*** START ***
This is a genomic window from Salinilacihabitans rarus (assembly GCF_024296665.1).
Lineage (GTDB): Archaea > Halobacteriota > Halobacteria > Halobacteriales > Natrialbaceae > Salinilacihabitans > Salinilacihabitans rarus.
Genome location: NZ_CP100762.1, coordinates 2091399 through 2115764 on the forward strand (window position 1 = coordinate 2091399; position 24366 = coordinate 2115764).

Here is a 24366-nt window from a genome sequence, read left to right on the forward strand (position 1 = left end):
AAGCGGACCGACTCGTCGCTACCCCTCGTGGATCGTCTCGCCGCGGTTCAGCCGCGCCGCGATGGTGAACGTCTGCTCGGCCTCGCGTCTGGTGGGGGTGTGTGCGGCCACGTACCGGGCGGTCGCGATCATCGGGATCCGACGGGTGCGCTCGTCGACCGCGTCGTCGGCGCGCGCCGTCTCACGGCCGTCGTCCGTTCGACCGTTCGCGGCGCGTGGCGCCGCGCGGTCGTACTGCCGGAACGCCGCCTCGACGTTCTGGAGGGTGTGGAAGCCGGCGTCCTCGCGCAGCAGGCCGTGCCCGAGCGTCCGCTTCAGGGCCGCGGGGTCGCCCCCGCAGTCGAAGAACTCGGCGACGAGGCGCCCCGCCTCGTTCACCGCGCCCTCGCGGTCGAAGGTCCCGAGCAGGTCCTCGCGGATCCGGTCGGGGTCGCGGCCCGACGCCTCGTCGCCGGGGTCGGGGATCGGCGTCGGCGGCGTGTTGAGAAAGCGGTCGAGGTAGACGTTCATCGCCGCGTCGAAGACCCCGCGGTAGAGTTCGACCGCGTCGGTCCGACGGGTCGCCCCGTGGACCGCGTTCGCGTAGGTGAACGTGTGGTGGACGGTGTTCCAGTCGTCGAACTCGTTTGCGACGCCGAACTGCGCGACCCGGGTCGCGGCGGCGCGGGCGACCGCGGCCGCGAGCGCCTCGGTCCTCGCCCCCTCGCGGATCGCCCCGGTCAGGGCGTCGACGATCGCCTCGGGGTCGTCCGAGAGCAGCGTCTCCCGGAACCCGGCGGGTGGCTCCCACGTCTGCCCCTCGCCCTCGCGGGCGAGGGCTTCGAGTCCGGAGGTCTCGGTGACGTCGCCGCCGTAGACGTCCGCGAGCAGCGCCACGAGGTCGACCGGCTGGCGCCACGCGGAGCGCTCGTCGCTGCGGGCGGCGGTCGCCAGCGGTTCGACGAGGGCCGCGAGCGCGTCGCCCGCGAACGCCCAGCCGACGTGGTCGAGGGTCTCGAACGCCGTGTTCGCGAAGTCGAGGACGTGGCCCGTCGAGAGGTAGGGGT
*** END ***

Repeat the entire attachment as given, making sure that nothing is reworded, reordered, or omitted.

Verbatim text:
This is a genomic window from Salinilacihabitans rarus (assembly GCF_024296665.1).
Lineage (GTDB): Archaea > Halobacteriota > Halobacteria > Halobacteriales > Natrialbaceae > Salinilacihabitans > Salinilacihabitans rarus.
Genome location: NZ_CP100762.1, coordinates 2091399 through 2115764 on the forward strand (window position 1 = coordinate 2091399; position 24366 = coordinate 2115764).

Here is a 24366-nt window from a genome sequence, read left to right on the forward strand (position 1 = left end):
AAGCGGACCGACTCGTCGCTACCCCTCGTGGATCGTCTCGCCGCGGTTCAGCCGCGCCGCGATGGTGAACGTCTGCTCGGCCTCGCGTCTGGTGGGGGTGTGTGCGGCCACGTACCGGGCGGTCGCGATCATCGGGATCCGACGGGTGCGCTCGTCGACCGCGTCGTCGGCGCGCGCCGTCTCACGGCCGTCGTCCGTTCGACCGTTCGCGGCGCGTGGCGCCGCGCGGTCGTACTGCCGGAACGCCGCCTCGACGTTCTGGAGGGTGTGGAAGCCGGCGTCCTCGCGCAGCAGGCCGTGCCCGAGCGTCCGCTTCAGGGCCGCGGGGTCGCCCCCGCAGTCGAAGAACTCGGCGACGAGGCGCCCCGCCTCGTTCACCGCGCCCTCGCGGTCGAAGGTCCCGAGCAGGTCCTCGCGGATCCGGTCGGGGTCGCGGCCCGACGCCTCGTCGCCGGGGTCGGGGATCGGCGTCGGCGGCGTGTTGAGAAAGCGGTCGAGGTAGACGTTCATCGCCGCGTCGAAGACCCCGCGGTAGAGTTCGACCGCGTCGGTCCGACGGGTCGCCCCGTGGACCGCGTTCGCGTAGGTGAACGTGTGGTGGACGGTGTTCCAGTCGTCGAACTCGTTTGCGACGCCGAACTGCGCGACCCGGGTCGCGGCGGCGCGGGCGACCGCGGCCGCGAGCGCCTCGGTCCTCGCCCCCTCGCGGATCGCCCCGGTCAGGGCGTCGACGATCGCCTCGGGGTCGTCCGAGAGCAGCGTCTCCCGGAACCCGGCGGGTGGCTCCCACGTCTGCCCCTCGCCCTCGCGGGCGAGGGCTTCGAGTCCGGAGGTCTCGGTGACGTCGCCGCCGTAGACGTCCGCGAGCAGCGCCACGAGGTCGACCGGCTGGCGCCACGCGGAGCGCTCGTCGCTGCGGGCGGCGGTCGCCAGCGGTTCGACGAGGGCCGCGAGCGCGTCGCCCGCGAACGCCCAGCCGACGTGGTCGAGGGTCTCGAACGCCGTGTTCGCGAAGTCGAGGACGTGGCCCGTCGAGAGGTAGGGGT